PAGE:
9 Space Operas To Get You (Even More) Excited For The New 'Star Wars' Movie

If you are a human being with Internet access, you've probably heard about the upcoming Star Wars movie. And if you're a science-fiction fan, you're probably awaiting its release with a mixture of excitement and nausea. But never fear, there's plenty to read while we wait!

Star Wars is about as classic a space opera as you can get, but it's certainly not alone. Space opera, unlike regular opera, does not usually involve singing or viking helmets — instead, it involves space warfare and melodramatic adventure, set almost entirely in outer space with chivalric romance and guns that shoots lasers. (Both space and regular opera, however, tend to tell stories of great scope and emotion with many silly costumes.)

Space operas range from the hardest of hard-sci-fi, full of exhaustive descriptions of exactly what goes on while traveling at lightspeed, to the softest sci-fi, full of prophecies and chosen ones and furry aliens. All of them have sweeping stories of space adventures and strange new worlds that will make you want to donate half your life's savings to NASA. Star Wars is great and all, but it's only one tiny sliver of the universe of science fiction out there.

So if you're itching to get back to that galaxy far far away, here are some other galaxies to visit while you wait:

1. Ringworld by Larry Niven

It's Louis Wu's 200th birthday, and he's grown bored of life on Earth. So, with his motley crew (a human girl genetically bred to be lucky, a giant, fuzzy, orange cat-monster, and an insane alien called a "puppeteer"), Louis sets out to explore an impossibly huge, mysterious structure in a distant corner of the galaxy. Larry Niven's writing is incredibly inventive, his worlds are immense and wild, and his cast of characters is one of the most fun gang of misfits anywhere in sci-fi.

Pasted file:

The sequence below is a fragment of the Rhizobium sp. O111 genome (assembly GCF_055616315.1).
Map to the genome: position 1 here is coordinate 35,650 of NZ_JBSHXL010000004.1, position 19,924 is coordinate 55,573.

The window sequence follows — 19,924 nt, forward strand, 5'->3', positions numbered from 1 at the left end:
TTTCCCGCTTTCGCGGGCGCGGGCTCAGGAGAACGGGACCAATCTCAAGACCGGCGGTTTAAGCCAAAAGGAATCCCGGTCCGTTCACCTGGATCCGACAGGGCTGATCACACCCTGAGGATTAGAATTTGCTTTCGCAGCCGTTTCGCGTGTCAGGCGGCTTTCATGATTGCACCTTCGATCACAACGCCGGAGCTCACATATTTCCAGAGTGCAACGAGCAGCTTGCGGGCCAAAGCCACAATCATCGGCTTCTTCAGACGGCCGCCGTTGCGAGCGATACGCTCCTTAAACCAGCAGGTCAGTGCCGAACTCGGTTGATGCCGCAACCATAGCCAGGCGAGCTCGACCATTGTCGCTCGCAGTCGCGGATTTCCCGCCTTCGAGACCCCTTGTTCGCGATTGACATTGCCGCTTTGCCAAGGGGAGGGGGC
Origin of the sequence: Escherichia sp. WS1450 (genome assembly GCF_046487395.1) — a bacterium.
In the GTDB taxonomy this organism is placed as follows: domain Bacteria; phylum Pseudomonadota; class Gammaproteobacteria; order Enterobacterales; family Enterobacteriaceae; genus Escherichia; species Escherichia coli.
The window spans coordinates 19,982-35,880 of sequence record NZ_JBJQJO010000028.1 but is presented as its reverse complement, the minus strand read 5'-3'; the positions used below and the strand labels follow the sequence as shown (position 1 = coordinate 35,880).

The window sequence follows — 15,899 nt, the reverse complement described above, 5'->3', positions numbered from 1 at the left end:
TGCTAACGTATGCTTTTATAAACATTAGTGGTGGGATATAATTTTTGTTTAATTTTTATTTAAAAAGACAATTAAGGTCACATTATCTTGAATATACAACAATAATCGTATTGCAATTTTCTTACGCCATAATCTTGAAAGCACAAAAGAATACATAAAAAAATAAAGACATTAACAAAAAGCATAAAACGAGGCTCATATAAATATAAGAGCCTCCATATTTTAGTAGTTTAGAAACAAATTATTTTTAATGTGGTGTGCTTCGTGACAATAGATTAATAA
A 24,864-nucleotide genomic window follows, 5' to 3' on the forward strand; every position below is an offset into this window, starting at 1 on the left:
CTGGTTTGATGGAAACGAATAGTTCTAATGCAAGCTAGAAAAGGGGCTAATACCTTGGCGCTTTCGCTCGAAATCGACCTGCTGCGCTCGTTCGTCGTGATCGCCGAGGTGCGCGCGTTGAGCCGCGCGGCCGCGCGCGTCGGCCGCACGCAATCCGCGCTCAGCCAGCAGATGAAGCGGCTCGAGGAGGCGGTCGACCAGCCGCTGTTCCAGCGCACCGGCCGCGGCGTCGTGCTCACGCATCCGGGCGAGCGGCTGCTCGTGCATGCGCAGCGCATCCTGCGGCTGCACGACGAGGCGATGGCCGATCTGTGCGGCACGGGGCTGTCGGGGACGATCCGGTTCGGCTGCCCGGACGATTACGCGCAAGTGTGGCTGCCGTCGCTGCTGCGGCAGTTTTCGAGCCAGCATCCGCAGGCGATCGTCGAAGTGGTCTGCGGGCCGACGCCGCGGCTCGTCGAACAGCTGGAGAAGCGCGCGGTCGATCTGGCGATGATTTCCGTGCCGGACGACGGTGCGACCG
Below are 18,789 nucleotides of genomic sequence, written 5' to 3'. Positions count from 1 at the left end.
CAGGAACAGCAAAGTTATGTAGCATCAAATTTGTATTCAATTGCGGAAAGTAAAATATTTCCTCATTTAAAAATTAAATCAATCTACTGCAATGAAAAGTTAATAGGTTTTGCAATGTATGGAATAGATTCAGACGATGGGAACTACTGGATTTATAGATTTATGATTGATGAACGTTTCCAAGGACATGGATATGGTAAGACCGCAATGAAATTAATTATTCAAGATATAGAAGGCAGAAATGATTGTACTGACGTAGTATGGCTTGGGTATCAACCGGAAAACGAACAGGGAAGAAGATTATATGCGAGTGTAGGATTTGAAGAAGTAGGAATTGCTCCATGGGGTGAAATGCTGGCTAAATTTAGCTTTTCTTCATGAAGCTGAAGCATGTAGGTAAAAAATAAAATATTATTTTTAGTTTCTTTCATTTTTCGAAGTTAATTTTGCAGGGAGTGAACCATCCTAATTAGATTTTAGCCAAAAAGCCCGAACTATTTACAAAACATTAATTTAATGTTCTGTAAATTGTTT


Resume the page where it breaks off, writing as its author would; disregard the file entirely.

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2. Saga by Brian K. Vaughan, art by Fiona Staples

If you read one comic book or graphic novel all year, let it be this one. Alana and Marko, a young couple from opposite sides of a galactic war, just want to find safety for themselves and their infant daughter. Unfortunately, as if living with a newborn wasn't hard enough, almost everyone in the universe wants them dead. Their stories intertwine with bounty hunters, escaped slaves, teenaged ghosts, robot princes, and many more as they bounce around from world to world. The artwork is gorgeous, the cast is diverse, and the writing is snappy and original, but be warned: you many read it too quickly and go into withdrawal once it's over.

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3. Ancillary Justice by Ann Leckie

Breq used to be a colossal starship that controlled vast armies with her artificial intelligence — but now she's left with one measly human body on a cold and distant planet. Ann Leckie's writing is unexpected and compelling, with a new take on old sci-fi tropes. She manages to give you the classic space opera experience of clashing armies on far-off planets while exploring gender and autonomy in a way that still feels relevant to a non-science-fictional world.

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4. Dune by Frank Herbert